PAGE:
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White Wine
White wine is more than just a refreshing summertime pleasure. It can be crisp or buttery, light- or full-bodied, and unoaked or oak-aged, yielding a panoply of styles.
Chardonnay Chardonnay grapes are popular around the world, from Burgundy to Sonoma.
The grape behind some of the best wines of France and California, its style varies widely depending on where it was grown and the winemaker’s style. Learn More

One of the few grapes with a descriptive name, Gewürztraminer translates literally to “spicy grape.” These wines are famous for their exotic aromatics and flavors.
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This white grape is one of the oldest known varieties. It is used in the production of Italy’s sparkling Asti, as well as in the fortified dessert wines of France. Learn More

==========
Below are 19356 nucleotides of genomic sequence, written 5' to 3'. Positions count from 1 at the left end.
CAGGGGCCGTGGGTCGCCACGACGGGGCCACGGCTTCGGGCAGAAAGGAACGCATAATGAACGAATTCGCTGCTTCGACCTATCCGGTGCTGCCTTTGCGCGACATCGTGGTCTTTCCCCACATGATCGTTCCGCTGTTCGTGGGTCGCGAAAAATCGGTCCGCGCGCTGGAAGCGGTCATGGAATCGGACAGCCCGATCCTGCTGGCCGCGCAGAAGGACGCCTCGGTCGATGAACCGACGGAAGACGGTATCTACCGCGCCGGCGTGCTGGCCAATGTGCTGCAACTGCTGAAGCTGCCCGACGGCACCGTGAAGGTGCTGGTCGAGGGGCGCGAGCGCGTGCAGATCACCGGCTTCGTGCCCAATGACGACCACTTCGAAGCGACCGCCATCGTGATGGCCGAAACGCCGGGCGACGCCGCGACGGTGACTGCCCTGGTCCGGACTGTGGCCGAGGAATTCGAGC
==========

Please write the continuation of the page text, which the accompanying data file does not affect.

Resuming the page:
Pinot Gris/Pinot Grigio
When made in Italy or in the Italian style, this grape is labeled Pinot Grigio. Otherwise Pinot Gris, the original French name, is used. Oregon produces high-quality Pinot Gris. Learn More

Proprietary White Blend
Blending different varieties of grapes can round out harsh notes and allow the winemaker great latitude. American wineries often call their Bordeaux-style blends “Meritage.”

Riesling is a cold-weather grape that thrives in Germany, northern France, Washington and Oregon. No other grape, save Pinot Noir, is more expressive of the soil in which it was grown. Learn More

Sauvignon Blanc
An important variety in France, Sauvignon Blanc is a grape whose herbaceous flavors (hay, cut grass and asparagus) are instantly recognizable. Learn More

Other Whites
Discover other white wines, ranging from Arneis (whose name means “rascal” in the local Italian dialect) to Viognier, a full-bodied white becoming increasingly popular in California. Learn More

Pinot Grigio
Pinot Grigio grapes catching some sun.
Riesling grapes in September.
Sauvignon Blanc
Sauvignon Blanc grapes bring a distinct herbal taste to wine.